Two weekends later, Snyder sat on the bed in Amanda’s hotel room. Amanda put her hands on her black jeans. “So, what do you have to beat the house?”
Snyder pointed at his head.
Amanda blinked. “What?”
“I’m wearing a wig.”
“Looks like your hair to me.”
“That means I did a good job. The wig conceals a device that interfaces with the algorithms that run the casino’s games.” Most of the games were holographic and controlled by random algorithms that favored the house.
“So, if I go to the roulette wheel.”
“And if I play the slots.”
“What if I shoot craps?”
She had to mention the one thing they still didn’t do electronically, as well as table poker. “Stay away from craps and table poker, unless you have the skill for it.”
What was she talking about? Poker was the only game that actually required some skill and hence worth his time. “To each their own. Now, when we’re out there, you’re not going to win every game.”
“You’re casino security, a lady walks in and, on her first play, wins a $15,000 jackpot on your slot machine, then wins another, and takes about six of them in a row. The odds of hitting even one are more than 100,000 to 1. You think they might get a little suspicious?”
“Don’t play all your chips at roulette, either. You’ll lose some of those, too.”
She smiled. “You got this figured out pretty good.”
“Hell yeah. In ten weekends, we can wipe out your ICA debt if we play this right.”
She stared into Snyder’s eyes. He stared back. Amanda sat beside him on the bed and kissed him.
Whoa. Snyder pulled away. “Come on, let’s hit the casino. We’ll finish this later.”
She cupped his head in her hands. “You’re assuming I’ll let you later.” She released him and they walked out together, whizzed down the shaft and sprung out into a billion glittering lights. They strode across the casino to a vacant slot machine.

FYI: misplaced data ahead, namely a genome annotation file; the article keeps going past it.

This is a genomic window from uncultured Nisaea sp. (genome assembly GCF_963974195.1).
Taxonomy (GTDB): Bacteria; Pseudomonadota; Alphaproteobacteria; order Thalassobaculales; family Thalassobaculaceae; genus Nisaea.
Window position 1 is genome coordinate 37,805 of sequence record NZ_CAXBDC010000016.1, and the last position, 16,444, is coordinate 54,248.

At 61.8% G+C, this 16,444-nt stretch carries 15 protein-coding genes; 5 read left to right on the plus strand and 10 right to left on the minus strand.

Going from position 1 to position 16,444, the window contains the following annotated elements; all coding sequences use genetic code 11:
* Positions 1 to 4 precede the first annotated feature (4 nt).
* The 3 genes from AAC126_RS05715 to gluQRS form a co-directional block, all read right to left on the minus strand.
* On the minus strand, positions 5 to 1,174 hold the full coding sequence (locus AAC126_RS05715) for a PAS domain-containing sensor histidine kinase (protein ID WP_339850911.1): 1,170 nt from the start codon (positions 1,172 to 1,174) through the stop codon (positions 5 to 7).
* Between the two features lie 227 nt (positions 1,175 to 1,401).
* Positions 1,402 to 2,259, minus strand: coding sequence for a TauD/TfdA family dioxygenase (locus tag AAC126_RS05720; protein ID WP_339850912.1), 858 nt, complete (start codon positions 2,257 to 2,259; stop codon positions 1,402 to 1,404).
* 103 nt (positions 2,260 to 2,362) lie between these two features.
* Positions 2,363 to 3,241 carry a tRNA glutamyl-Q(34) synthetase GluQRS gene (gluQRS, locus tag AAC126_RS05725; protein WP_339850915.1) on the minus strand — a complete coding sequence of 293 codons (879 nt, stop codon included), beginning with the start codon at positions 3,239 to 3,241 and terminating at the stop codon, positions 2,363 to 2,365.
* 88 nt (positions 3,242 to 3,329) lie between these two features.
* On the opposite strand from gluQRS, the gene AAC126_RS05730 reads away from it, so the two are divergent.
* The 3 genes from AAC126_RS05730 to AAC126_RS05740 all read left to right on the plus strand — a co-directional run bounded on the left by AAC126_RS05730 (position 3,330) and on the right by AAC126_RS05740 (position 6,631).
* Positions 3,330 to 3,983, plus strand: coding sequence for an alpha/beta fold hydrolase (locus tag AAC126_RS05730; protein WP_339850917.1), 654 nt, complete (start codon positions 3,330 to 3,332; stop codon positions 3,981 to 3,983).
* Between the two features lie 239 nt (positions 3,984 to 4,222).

Once she settled in the hot seat, the tag reader light blinked red as it accessed hers, then turned solid green. She pulled the lever.
Nice, had nothing to do with me. But hitting the jackpot after hitting the cherries wouldn’t be believable.
She pulled time after time, earning no payout for ten straight pulls before getting a cherry. Another streak of bad luck went twenty pulls with nothing.
Snyder communicated with the algorithm. The for-show lights on the machine buzzed, and a horn sounded. A slew of metal tokens came shooting out. While no one used coins anymore, the image of thousands of coins spitting out upon a jackpot was so ingrained, casinos had to do it.
The screen flashed, “$32,315.25.”
A man in a black suit ran over. “Let’s get your picture.”
Amanda smiled wide for the 3D camera. Her image would be put up next to the others in the lobby, the icons that got some people to risk the mortgage money.
Snyder winced at that nag. They choose to gamble, that’s their business.
Amanda grabbed some casino chips. Snyder smiled. It’d be over to the roulette wheel to win a couple thousand more and then back upstairs.
Snyder blinked. What was going on? The roulette table was the other way. Oh no!
Amanda stood at the craps table with a set of dice.
Snyder ran over to her. “Amanda—”
“It’s captain in public.”
“We talked about this beforehand.”
“Don’t worry, Snyder. I’m good at craps, and I’m on a hot streak.”
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